There are few movies that manage to be highly entertaining and remarkably insightful. Moneyball is one of those movies.
Based on Michael Lewis’ book, the movie tells the tale of how the Oakland Athletics– under the direction of Billy Beane – managed to achieve extraordinary performance relative to their meager financial muscle. In the late 90’s, the Athletics were near the very bottom of the league in terms of their financial capacity to spend on acquiring talent. Yet, they were able to consistently make the playoffs over a number of years.
So, how did the Athletics manage to achieve this highly improbable feat?
The story focuses on Billy Beane – a lackluster ballplayer who becomes the visionary GM of the Athletics – and his Harvard-educated quant whiz kid protégé Paul DePodesta. Together, they turn the conventional wisdom of baseball upside down. Through detailed analysis of every imaginable baseball statistic, the duo uncovers the true underlying drivers of success for a baseball team. They uncover the massive inefficiency in how baseball talent is priced and are able to exploit this inefficiency to their advantage. They acquire players that every other team has rejected, and rejected for all the wrong reasons (i.e., conventional wisdom on what a great baseball player ‘looks like’). Billy and Paul discover data-driven insights about how to gauge and price the true worth of every ballplayer.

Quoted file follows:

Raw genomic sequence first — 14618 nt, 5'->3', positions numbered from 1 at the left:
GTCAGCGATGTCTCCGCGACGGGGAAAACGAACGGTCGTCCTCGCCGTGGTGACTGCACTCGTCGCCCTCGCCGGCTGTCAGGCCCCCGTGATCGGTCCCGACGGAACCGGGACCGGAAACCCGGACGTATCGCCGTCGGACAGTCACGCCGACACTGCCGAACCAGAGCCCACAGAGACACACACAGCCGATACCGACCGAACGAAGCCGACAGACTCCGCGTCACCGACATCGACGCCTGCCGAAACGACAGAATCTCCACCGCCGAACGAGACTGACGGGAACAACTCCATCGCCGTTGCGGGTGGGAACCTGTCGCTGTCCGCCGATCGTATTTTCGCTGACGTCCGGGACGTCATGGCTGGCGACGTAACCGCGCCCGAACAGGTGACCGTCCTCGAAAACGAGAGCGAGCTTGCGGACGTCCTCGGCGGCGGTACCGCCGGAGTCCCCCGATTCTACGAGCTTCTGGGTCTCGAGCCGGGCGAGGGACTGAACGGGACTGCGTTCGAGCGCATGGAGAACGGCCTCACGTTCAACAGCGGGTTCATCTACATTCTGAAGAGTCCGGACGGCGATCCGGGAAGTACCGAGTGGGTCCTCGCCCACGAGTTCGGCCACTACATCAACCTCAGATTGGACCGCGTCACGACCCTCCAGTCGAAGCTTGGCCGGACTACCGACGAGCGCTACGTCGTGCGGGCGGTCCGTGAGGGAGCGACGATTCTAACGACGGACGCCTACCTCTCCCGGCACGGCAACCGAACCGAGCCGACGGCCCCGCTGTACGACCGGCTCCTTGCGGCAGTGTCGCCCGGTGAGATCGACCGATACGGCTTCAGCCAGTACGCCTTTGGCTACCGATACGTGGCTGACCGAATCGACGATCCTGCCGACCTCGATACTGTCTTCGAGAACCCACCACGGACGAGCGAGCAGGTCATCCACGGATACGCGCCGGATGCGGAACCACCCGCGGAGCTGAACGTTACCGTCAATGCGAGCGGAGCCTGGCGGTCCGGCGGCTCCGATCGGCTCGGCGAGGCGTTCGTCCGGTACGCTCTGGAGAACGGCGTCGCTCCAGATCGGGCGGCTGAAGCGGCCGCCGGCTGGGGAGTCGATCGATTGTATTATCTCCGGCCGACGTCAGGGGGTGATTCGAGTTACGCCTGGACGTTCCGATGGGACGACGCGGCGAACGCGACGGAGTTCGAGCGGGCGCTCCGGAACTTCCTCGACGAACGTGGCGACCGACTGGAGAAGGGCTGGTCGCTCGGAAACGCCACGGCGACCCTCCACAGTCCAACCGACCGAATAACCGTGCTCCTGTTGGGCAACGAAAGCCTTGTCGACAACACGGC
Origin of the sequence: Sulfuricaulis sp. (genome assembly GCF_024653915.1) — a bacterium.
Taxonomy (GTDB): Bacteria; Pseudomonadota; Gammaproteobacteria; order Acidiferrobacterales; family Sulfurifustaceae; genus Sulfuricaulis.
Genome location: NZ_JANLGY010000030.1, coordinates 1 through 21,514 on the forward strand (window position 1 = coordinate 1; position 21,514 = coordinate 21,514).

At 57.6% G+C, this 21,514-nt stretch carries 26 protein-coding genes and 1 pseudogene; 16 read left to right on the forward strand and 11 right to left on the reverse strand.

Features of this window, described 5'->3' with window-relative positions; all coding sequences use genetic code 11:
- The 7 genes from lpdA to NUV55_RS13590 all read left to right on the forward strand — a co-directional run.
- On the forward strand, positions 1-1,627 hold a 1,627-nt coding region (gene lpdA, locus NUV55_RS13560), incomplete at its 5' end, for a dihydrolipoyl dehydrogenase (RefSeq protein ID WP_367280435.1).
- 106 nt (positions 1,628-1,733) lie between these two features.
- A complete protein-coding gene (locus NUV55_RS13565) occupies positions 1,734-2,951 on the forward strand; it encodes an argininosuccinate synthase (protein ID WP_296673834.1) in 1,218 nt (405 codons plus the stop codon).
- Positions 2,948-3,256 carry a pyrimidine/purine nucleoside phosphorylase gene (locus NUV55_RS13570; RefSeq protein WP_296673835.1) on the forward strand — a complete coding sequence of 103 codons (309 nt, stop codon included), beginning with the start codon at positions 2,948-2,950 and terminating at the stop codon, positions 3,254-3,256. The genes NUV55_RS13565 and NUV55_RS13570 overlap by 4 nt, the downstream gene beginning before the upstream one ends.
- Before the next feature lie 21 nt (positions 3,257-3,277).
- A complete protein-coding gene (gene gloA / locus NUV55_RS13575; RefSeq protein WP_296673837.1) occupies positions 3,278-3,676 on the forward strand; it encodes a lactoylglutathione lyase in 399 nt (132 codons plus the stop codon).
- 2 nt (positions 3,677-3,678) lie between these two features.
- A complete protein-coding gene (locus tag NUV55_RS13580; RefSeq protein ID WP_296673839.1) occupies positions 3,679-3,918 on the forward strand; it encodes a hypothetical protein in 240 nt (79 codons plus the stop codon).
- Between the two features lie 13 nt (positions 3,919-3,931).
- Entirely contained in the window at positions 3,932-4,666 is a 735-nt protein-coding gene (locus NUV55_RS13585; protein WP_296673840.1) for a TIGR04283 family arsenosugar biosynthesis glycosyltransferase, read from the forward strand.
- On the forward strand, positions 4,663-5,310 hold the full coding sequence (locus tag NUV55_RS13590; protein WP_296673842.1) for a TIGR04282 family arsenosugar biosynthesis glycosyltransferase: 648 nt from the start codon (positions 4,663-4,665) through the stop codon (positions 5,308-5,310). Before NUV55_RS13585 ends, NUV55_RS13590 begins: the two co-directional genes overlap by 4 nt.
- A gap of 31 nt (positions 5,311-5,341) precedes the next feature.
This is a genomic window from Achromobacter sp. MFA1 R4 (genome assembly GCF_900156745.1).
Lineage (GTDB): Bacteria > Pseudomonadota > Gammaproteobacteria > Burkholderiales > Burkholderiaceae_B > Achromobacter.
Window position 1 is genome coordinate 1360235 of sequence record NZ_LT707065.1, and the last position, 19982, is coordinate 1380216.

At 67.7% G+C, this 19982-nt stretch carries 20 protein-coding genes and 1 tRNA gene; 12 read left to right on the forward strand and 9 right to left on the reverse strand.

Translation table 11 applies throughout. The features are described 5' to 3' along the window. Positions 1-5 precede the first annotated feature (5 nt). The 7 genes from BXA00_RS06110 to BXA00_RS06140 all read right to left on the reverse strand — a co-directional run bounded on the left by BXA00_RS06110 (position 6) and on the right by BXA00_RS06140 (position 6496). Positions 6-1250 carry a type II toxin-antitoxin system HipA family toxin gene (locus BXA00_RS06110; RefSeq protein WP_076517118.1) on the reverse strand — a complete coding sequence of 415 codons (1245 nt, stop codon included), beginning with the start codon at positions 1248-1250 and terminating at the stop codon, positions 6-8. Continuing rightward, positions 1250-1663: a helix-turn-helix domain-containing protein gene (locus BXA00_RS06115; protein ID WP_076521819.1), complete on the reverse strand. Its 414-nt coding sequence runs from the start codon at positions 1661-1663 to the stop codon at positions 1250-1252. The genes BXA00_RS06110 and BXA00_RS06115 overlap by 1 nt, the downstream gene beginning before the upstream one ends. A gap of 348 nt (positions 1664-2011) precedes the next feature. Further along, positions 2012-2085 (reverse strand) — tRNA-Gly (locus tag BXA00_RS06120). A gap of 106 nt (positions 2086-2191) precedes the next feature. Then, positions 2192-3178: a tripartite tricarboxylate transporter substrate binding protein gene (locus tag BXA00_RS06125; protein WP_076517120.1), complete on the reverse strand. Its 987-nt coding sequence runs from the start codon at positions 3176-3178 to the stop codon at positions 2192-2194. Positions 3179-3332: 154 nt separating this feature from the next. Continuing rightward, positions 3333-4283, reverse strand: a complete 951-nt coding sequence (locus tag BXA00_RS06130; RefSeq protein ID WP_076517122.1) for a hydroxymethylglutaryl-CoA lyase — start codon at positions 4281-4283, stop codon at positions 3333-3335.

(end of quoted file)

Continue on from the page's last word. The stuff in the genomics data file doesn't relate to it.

We’ve entered the age of data-driven selling . Thanks to the exponential growth in data about companies and prospects, and the ability to extract actionable customer insight through predictive analytics, it is now possible for a sales-person to achieve dramatically higher sales productivity. True sales intelligence can enable reps to know exactly whom to contact, when to contact and even how to engage. As selling time becomes a scarce resource, selling activities are all geared to maximize the return on that time.